Sign up for our Newsletter

Open Close

How the newfound Long Island Angels are changing lives, one family at a time

Long Island Angels founder

It all started with a family in need.

In this case, a local woman was struggling after suddenly, and unexpectedly, having to care full-time for her granddaughter.

When Debbie Loesch and her daughter Brittany of Bellport got word of her situation, they appealed to the larger community for help through Facebook.

“We just started to ask our friends if anybody had clothes the little girl’s size,” Debbie Loesch said.

The response was overwhelming.

Then the two women learned of another neighbor in trouble.

This woman, battling a stage 4 cancer, had been living in a nearby hotel room with her teenage daughters. She recently found an apartment, but didn’t have money for furniture or housewares.

“She was in pain and going through chemo,” explained the elder Loesch, who graduated from Bellport High School in 1981. “And I was thinking about her and others who might be having a tough time. There’s no reason we can’t all just help each other out.”

“I kept hearing in my head, ‘If you build it they will come,'” she continued. “There were times when we really struggled, and there were people out there who gave me a hand-up and I really felt that it was time for me to give back.”

Loesch immediately put together a Facebook group called Long Island Angels.

so many in need

After just five months, the group has well over 20,000 members. The members have rallied to help so many families across Suffolk and Nassau counties, the Loesches have lost count.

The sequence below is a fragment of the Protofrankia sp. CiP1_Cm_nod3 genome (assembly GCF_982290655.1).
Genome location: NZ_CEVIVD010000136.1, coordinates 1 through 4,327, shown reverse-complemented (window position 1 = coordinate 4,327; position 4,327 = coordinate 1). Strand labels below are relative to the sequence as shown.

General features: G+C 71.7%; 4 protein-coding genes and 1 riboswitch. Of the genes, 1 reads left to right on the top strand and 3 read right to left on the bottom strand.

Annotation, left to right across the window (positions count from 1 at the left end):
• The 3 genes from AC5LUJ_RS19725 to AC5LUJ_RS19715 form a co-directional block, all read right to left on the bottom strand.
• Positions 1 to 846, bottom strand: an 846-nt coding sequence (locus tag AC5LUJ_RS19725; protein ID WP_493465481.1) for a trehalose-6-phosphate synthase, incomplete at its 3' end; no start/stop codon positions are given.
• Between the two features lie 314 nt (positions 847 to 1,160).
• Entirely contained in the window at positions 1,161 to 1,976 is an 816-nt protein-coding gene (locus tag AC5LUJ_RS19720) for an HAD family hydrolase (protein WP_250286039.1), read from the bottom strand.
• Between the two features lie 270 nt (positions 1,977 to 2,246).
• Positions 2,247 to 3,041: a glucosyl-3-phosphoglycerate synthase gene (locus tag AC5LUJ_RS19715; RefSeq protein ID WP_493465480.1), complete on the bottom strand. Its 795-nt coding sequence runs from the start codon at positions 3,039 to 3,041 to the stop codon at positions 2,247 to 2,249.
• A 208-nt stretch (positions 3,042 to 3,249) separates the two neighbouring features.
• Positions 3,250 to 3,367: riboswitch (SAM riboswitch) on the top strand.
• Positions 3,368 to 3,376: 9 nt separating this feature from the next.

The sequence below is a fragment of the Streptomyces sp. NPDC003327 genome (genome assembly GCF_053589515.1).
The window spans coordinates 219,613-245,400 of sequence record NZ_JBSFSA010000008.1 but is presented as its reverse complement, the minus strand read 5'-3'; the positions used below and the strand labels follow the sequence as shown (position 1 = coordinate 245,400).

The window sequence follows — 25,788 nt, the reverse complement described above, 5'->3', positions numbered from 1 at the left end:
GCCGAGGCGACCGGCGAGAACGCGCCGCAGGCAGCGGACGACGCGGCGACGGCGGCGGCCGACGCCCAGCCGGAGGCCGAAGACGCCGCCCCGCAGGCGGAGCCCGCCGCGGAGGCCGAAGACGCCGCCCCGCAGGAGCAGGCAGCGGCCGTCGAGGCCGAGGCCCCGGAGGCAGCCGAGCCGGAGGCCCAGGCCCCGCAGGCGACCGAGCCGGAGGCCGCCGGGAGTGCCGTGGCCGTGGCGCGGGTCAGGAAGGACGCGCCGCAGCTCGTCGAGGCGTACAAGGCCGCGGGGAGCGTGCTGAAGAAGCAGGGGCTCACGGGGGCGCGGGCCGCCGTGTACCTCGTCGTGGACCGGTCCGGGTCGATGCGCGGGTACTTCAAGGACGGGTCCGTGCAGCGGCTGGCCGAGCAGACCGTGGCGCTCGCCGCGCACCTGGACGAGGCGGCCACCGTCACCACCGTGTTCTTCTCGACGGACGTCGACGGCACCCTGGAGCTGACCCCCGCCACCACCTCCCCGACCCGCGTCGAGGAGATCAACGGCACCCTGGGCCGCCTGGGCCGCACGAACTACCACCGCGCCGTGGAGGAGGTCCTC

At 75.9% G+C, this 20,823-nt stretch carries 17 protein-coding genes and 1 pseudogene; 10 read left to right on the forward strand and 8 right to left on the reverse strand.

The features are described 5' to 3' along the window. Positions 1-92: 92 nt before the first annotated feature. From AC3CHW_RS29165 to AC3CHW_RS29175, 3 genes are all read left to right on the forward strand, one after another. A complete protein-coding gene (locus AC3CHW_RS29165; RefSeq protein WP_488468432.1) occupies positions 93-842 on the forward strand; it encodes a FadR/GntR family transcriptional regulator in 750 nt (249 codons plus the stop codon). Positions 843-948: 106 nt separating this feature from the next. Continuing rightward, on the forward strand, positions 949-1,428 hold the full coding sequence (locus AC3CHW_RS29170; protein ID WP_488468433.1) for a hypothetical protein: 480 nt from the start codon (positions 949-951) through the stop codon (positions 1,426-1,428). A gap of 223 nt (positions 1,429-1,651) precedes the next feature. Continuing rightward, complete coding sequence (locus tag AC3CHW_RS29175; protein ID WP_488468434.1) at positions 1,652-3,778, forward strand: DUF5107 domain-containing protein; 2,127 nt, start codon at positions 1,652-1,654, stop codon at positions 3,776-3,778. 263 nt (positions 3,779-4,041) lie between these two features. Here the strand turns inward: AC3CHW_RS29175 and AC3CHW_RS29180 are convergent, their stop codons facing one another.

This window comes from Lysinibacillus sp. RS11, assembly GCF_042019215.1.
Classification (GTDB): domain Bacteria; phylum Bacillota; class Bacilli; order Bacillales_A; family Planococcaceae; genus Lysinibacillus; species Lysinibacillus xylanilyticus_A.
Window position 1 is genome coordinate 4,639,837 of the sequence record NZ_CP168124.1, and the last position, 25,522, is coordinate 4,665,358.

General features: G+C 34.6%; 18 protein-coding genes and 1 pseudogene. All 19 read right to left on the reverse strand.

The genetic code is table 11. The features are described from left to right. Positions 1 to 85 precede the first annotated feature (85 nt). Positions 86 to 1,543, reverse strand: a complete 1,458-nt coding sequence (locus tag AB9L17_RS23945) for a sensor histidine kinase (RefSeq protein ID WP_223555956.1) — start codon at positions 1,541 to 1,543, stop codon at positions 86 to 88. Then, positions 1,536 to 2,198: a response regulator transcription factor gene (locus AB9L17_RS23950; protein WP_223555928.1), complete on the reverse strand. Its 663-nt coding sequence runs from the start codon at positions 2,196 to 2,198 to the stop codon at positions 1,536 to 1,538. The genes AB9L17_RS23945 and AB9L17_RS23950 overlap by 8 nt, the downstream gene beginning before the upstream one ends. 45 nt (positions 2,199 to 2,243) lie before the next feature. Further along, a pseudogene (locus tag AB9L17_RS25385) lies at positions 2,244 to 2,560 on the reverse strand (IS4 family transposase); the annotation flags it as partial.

At first, Debbie and Brittany Loesch would drive all over the island to pick up an endless stream of donated items. They’ve since developed a network of drop-off stations in Suffolk County, which really amounts to a handful of volunteers who offer their time and their own houses.

That, and last week the mother and daughter team celebrated receiving a tax ID number for their new nonprofit corporation: Angels of Long Island.

They hope their official nonprofit status will lead to more monetary donations and, ultimately, a way to free themselves of the donated items that have overrun their house on Association Road just north of Bellport Village.

To that end, the newly formed group has a huge fundraiser planned for Feb. 24 at Mediterranean Manor on East Main Street in Patchogue.

“It’s such a selfless thing that they’re doing,” said Lois Piro, the business manager at Mediterranean Manor.

Piro also happens to live on the same block as the Loesches, whom she got to know by dropping off donations for so many of the unnamed families she learns about through Long Island Angels on Facebook.

“Whenever Debbie posted about a family that needed help I would run down and donate something, if I could,” Piro said. “One time I was dropping stuff off, and included with that was a small cot. And the family pulled up at the same time and the kid said, ‘Look, Daddy, now I don’t have to sleep on the floor.’”

An inspired Piro said she appealed to her boss at Mediterranean Manor and he jumped at the chance to help the cause, offering the entire catering hall and free appetizers for the Feb. 24 event, which includes a massive paint night with 200 people, and piles of donated gifts being offered up through Chinese auction and silent auctions.

“People don’t realize that Brittany and Debbie use their own telephones; they use their vehicles,” Piro said. “Sometimes I have to give them a little Business 101, but what they’re doing comes from their hearts. and to be part of this, for me, is really just life-changing to see so many people close to us, and what they don’t have.”

Brittany Loesch, who graduated from Hunter College in January, said people crying in the family’s house became a regular occurrence during the holidays.

“Around Christmas, so many people broke down in our living room,” she said.